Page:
Last year, a study by Edelman and Luca found robust evidence of racial discrimination among New York City landlords on Airbnb. More recently, a new study also brought evidence of racial discrimination among drivers of ride-sharing services including Uber, Lyft, and Flywheel (see abstract of the paper below).
The new era of big data opens lots of opportunities for research on social and racial discrimination on the web, including an emerging issue of algorithmic discrimination. On a related topic, Zeynep Tufekci has a great Ted talk about machine intelligence and morality.
Ge, Y., et al. (2016). Racial and Gender Discrimination in Transportation Network Companies (No. w22776). National Bureau of Economic Research.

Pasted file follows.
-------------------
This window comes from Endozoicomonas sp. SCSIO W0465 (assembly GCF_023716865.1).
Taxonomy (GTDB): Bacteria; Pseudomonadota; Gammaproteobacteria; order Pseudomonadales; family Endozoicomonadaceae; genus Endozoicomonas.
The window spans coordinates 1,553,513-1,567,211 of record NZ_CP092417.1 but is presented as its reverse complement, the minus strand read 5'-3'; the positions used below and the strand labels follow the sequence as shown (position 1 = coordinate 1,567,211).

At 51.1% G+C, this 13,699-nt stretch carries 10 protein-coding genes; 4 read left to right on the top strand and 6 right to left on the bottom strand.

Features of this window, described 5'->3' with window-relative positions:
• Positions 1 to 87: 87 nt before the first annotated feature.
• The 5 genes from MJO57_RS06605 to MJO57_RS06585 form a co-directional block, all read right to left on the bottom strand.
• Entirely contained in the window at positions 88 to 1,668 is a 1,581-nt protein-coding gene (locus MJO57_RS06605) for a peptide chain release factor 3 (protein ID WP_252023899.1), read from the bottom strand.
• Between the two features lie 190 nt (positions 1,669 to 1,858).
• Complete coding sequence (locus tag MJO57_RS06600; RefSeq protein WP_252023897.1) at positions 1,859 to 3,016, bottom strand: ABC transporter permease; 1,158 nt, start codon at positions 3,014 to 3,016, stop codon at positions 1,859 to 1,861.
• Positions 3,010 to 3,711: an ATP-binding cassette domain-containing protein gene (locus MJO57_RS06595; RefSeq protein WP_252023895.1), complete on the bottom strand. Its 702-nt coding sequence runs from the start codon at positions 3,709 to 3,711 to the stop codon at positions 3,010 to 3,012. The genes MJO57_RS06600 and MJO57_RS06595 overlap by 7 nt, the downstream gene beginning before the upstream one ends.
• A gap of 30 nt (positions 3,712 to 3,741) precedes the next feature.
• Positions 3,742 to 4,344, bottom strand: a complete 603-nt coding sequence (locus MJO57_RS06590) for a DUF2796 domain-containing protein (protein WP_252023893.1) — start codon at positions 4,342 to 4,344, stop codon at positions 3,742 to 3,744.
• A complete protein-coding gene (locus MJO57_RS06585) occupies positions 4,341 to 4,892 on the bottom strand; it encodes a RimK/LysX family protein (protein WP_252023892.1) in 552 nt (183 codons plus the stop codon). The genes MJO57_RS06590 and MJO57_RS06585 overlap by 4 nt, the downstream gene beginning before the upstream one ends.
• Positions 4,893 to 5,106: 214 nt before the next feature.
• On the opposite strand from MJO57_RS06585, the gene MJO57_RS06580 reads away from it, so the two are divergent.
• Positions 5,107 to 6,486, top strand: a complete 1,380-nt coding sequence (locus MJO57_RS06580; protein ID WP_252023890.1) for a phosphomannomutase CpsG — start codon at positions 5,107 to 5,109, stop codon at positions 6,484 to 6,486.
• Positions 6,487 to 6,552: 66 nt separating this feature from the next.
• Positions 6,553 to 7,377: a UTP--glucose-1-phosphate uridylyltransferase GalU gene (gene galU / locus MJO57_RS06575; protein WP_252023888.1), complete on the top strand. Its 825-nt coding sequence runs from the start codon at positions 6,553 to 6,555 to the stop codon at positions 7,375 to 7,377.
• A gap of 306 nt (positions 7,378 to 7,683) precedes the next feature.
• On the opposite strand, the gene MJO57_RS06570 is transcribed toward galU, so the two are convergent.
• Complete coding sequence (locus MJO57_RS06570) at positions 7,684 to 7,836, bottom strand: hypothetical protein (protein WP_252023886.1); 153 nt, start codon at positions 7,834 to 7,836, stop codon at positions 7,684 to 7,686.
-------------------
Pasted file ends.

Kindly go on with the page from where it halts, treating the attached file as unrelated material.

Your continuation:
Passengers have faced a history of discrimination in transportation systems. Peer transportation companies such as Uber and Lyft present the opportunity to rectify long-standing discrimination or worsen it. We sent passengers in Seattle, WA and Boston, MA to hail nearly 1,500 rides on controlled routes and recorded key performance metrics. Results indicated a pattern of discrimination, which we observed in Seattle through longer waiting times for African American passengers—as much as a 35 percent increase. In Boston, we observed discrimination by Uber drivers via more frequent cancellations against passengers when they used African American-sounding names. Across all trips, the cancellation rate for African American sounding names was more than twice as frequent compared to white sounding names. Male passengers requesting a ride in low-density areas were more than three times as likely to have their trip canceled when they used a African American-sounding name than when they used a white-sounding name. We also find evidence that drivers took female passengers for longer, more expensive, rides in Boston. We observe that removing names from trip booking may alleviate the immediate problem but could introduce other pathways for unequal treatment of passengers.